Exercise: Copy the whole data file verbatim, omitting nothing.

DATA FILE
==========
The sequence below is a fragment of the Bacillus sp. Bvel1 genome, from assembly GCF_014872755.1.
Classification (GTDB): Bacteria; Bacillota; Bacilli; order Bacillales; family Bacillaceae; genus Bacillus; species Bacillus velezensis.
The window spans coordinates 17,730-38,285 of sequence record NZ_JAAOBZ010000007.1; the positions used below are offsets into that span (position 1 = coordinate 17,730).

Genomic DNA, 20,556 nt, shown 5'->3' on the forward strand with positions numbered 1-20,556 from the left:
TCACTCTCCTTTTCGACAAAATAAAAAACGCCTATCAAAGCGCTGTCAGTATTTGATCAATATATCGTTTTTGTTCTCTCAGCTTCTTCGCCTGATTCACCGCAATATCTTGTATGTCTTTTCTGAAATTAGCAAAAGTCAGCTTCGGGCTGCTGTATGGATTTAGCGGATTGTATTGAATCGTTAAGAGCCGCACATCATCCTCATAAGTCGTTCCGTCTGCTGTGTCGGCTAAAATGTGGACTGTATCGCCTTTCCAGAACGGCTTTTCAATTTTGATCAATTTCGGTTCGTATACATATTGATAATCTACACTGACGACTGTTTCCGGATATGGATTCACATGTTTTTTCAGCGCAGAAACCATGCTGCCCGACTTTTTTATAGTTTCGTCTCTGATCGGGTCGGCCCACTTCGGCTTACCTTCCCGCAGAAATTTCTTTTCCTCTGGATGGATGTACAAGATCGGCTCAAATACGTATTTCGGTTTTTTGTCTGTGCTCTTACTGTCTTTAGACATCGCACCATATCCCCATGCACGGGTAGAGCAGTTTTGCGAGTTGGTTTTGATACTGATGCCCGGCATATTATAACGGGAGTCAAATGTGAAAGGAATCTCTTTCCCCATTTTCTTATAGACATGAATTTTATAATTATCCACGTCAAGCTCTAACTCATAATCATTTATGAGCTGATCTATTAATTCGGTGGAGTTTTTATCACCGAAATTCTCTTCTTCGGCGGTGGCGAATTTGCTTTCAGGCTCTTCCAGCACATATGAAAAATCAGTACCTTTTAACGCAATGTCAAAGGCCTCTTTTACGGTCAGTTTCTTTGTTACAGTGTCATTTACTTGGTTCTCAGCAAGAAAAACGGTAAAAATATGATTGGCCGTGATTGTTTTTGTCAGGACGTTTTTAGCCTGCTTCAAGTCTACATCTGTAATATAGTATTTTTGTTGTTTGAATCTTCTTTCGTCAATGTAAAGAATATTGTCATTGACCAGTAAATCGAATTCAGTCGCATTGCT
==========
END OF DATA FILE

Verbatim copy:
The sequence below is a fragment of the Bacillus sp. Bvel1 genome, from assembly GCF_014872755.1.
Classification (GTDB): Bacteria; Bacillota; Bacilli; order Bacillales; family Bacillaceae; genus Bacillus; species Bacillus velezensis.
The window spans coordinates 17,730-38,285 of sequence record NZ_JAAOBZ010000007.1; the positions used below are offsets into that span (position 1 = coordinate 17,730).

Genomic DNA, 20,556 nt, shown 5'->3' on the forward strand with positions numbered 1-20,556 from the left:
TCACTCTCCTTTTCGACAAAATAAAAAACGCCTATCAAAGCGCTGTCAGTATTTGATCAATATATCGTTTTTGTTCTCTCAGCTTCTTCGCCTGATTCACCGCAATATCTTGTATGTCTTTTCTGAAATTAGCAAAAGTCAGCTTCGGGCTGCTGTATGGATTTAGCGGATTGTATTGAATCGTTAAGAGCCGCACATCATCCTCATAAGTCGTTCCGTCTGCTGTGTCGGCTAAAATGTGGACTGTATCGCCTTTCCAGAACGGCTTTTCAATTTTGATCAATTTCGGTTCGTATACATATTGATAATCTACACTGACGACTGTTTCCGGATATGGATTCACATGTTTTTTCAGCGCAGAAACCATGCTGCCCGACTTTTTTATAGTTTCGTCTCTGATCGGGTCGGCCCACTTCGGCTTACCTTCCCGCAGAAATTTCTTTTCCTCTGGATGGATGTACAAGATCGGCTCAAATACGTATTTCGGTTTTTTGTCTGTGCTCTTACTGTCTTTAGACATCGCACCATATCCCCATGCACGGGTAGAGCAGTTTTGCGAGTTGGTTTTGATACTGATGCCCGGCATATTATAACGGGAGTCAAATGTGAAAGGAATCTCTTTCCCCATTTTCTTATAGACATGAATTTTATAATTATCCACGTCAAGCTCTAACTCATAATCATTTATGAGCTGATCTATTAATTCGGTGGAGTTTTTATCACCGAAATTCTCTTCTTCGGCGGTGGCGAATTTGCTTTCAGGCTCTTCCAGCACATATGAAAAATCAGTACCTTTTAACGCAATGTCAAAGGCCTCTTTTACGGTCAGTTTCTTTGTTACAGTGTCATTTACTTGGTTCTCAGCAAGAAAAACGGTAAAAATATGATTGGCCGTGATTGTTTTTGTCAGGACGTTTTTAGCCTGCTTCAAGTCTACATCTGTAATATAGTATTTTTGTTGTTTGAATCTTCTTTCGTCAATGTAAAGAATATTGTCATTGACCAGTAAATCGAATTCAGTCGCATTGCT